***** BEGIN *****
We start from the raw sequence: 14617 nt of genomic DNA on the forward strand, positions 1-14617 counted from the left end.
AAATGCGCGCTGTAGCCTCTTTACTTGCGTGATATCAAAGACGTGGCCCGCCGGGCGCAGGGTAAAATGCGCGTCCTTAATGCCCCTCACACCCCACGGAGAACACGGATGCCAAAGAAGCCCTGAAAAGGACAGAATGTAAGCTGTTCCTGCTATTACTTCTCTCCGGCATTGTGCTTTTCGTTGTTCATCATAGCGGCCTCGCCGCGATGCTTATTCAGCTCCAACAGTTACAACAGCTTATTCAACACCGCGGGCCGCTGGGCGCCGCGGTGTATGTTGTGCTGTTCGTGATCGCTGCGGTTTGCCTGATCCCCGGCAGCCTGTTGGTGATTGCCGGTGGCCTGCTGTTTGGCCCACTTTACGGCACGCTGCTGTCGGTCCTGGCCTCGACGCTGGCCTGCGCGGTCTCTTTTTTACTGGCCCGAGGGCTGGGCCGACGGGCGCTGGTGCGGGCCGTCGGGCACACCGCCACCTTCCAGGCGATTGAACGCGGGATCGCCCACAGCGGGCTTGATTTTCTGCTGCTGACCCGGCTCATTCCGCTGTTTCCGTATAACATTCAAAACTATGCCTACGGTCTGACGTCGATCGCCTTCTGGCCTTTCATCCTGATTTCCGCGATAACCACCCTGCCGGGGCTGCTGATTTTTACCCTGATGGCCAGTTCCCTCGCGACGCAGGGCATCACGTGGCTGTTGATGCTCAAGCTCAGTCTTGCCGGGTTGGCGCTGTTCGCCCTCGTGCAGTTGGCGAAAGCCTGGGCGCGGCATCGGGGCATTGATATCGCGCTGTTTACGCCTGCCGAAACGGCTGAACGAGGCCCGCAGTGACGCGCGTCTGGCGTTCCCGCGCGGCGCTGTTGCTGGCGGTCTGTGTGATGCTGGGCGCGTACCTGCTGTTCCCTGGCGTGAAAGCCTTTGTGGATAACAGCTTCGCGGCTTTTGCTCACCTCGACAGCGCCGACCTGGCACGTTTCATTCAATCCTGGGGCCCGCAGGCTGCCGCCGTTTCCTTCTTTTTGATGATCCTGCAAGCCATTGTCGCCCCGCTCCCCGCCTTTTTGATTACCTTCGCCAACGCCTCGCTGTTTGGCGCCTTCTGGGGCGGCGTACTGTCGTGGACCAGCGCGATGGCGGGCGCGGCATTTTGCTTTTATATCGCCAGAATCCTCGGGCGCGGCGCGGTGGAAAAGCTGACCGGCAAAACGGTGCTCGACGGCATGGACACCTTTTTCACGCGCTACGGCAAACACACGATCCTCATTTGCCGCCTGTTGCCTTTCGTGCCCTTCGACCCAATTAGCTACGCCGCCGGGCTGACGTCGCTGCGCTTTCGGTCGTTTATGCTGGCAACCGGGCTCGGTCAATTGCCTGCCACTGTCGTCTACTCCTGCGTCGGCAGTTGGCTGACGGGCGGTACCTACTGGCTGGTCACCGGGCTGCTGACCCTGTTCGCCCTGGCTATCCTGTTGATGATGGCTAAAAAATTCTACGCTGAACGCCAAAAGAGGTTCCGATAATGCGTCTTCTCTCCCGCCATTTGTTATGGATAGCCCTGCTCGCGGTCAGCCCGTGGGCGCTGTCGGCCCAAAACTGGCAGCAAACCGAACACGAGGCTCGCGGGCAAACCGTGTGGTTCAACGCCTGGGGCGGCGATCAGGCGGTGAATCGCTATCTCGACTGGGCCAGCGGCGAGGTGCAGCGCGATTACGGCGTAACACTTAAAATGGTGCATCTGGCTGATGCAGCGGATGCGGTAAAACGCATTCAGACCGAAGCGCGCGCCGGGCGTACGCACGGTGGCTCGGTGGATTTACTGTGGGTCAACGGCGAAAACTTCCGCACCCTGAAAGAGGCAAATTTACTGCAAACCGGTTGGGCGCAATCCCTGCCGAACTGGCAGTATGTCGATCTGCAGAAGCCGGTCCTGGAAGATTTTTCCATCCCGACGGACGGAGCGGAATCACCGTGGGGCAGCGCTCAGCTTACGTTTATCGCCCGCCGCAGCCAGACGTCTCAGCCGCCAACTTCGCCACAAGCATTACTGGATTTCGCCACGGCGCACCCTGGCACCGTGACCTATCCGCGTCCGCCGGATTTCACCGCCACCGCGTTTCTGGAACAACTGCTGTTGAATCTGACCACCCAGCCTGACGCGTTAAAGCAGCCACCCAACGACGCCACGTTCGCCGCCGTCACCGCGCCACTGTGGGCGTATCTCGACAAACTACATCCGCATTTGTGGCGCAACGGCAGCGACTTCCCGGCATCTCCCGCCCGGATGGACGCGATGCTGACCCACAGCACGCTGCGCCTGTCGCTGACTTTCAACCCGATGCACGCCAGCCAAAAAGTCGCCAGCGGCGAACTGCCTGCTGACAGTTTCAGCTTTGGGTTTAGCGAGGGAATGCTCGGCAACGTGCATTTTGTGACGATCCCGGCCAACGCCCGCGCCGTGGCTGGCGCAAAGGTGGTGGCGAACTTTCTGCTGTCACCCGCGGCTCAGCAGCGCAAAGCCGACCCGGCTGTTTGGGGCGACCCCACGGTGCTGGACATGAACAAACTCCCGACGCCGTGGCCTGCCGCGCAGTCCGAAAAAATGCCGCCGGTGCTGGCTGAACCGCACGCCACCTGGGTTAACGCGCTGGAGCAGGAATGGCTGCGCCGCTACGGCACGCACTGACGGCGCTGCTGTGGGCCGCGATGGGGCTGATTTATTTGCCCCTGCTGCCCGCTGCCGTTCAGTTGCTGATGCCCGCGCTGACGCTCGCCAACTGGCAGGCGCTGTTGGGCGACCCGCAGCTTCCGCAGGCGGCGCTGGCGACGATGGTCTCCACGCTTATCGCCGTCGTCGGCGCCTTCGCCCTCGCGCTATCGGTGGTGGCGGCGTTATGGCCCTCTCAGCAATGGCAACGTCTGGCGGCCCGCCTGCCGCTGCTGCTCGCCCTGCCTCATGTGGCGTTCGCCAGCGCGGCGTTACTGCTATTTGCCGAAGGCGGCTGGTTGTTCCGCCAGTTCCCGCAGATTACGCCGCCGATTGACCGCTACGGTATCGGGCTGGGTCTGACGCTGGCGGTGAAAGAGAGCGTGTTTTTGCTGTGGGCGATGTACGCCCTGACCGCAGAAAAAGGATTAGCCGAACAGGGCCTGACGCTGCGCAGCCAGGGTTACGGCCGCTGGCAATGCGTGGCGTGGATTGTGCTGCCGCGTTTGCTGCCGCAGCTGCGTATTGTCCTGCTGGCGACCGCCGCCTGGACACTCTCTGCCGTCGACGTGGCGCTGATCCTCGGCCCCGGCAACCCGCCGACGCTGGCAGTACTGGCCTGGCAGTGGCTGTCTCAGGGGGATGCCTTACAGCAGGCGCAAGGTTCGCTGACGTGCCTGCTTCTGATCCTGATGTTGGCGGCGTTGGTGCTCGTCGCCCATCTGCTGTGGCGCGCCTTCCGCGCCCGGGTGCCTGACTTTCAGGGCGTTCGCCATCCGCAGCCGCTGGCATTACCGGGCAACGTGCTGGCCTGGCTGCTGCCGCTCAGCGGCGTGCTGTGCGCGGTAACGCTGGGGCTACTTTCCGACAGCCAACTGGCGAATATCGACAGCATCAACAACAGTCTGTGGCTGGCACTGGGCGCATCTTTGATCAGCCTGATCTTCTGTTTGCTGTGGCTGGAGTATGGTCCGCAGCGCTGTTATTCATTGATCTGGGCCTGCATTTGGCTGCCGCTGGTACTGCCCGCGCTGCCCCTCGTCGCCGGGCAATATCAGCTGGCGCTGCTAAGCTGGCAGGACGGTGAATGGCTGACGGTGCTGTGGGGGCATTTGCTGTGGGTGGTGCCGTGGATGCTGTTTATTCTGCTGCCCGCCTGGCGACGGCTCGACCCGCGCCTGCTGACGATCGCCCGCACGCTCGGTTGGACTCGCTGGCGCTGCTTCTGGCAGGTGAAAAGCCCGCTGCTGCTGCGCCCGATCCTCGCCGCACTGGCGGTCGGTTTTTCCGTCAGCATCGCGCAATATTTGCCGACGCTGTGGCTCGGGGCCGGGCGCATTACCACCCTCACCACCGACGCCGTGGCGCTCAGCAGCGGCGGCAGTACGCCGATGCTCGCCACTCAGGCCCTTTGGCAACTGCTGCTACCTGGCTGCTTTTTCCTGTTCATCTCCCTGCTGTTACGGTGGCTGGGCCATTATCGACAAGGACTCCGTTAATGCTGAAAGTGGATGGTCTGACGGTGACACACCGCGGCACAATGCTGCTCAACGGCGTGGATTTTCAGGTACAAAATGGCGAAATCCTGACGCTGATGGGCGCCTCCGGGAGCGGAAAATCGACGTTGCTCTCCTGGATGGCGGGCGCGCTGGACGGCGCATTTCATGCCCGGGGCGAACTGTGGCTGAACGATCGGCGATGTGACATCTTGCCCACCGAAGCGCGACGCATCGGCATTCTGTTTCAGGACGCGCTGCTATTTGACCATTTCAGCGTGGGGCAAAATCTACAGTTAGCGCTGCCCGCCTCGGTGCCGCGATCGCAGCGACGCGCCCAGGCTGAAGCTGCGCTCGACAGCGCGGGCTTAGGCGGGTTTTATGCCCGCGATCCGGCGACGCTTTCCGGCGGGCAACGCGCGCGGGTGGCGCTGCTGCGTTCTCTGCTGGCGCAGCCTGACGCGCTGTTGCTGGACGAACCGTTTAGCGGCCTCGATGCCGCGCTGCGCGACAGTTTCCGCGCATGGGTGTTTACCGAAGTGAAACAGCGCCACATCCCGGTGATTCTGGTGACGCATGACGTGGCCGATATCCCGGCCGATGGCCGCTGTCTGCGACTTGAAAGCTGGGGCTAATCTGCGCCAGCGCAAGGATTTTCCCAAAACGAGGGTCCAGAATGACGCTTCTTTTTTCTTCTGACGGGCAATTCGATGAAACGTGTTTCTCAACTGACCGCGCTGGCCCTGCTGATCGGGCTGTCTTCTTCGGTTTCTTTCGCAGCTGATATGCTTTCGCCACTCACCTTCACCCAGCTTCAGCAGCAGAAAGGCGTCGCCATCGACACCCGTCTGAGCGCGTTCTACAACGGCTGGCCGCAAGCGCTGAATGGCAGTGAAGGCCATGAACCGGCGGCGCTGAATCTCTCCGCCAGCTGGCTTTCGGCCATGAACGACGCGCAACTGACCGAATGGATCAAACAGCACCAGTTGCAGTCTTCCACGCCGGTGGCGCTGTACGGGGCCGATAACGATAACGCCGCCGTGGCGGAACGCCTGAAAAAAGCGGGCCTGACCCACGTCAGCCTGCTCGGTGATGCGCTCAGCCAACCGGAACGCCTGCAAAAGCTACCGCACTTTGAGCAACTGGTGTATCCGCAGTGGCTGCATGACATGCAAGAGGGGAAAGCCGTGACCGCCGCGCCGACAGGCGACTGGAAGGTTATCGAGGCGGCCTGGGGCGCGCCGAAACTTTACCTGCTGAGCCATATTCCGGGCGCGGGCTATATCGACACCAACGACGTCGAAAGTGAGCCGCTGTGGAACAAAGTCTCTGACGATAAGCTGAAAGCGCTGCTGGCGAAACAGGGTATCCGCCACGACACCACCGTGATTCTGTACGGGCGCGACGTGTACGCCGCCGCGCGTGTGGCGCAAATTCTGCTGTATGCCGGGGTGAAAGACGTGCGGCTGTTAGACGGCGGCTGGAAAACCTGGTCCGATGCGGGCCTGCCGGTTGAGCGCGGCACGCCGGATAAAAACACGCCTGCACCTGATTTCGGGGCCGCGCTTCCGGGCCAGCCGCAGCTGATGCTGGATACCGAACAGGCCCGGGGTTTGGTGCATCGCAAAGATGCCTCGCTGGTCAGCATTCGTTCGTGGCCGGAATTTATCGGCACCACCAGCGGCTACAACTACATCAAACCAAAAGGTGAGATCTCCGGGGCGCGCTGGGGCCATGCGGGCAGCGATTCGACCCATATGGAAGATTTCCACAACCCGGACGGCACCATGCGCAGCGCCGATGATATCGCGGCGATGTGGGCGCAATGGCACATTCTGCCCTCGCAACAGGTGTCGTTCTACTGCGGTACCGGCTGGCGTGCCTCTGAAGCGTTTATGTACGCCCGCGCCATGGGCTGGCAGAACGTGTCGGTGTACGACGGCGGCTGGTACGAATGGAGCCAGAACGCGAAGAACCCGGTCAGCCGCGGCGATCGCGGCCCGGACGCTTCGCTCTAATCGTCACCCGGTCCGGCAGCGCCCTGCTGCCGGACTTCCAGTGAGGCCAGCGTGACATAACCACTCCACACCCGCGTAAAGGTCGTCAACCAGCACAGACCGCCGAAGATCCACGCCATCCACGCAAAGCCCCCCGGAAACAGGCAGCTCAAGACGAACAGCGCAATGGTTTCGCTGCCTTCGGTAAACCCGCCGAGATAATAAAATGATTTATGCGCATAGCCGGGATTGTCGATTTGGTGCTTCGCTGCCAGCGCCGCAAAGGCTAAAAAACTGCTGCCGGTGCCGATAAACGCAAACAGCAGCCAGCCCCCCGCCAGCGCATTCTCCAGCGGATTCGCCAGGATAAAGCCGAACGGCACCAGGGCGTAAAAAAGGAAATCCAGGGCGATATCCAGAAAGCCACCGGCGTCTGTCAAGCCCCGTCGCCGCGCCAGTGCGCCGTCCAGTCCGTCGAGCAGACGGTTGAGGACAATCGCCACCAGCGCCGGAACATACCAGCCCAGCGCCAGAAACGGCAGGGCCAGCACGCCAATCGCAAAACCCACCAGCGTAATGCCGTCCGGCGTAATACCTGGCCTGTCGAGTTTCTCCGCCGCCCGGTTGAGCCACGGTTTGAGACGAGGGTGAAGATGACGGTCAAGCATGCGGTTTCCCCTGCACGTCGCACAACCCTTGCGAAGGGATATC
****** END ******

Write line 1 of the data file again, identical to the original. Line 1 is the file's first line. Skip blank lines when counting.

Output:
We start from the raw sequence: 14617 nt of genomic DNA on the forward strand, positions 1-14617 counted from the left end.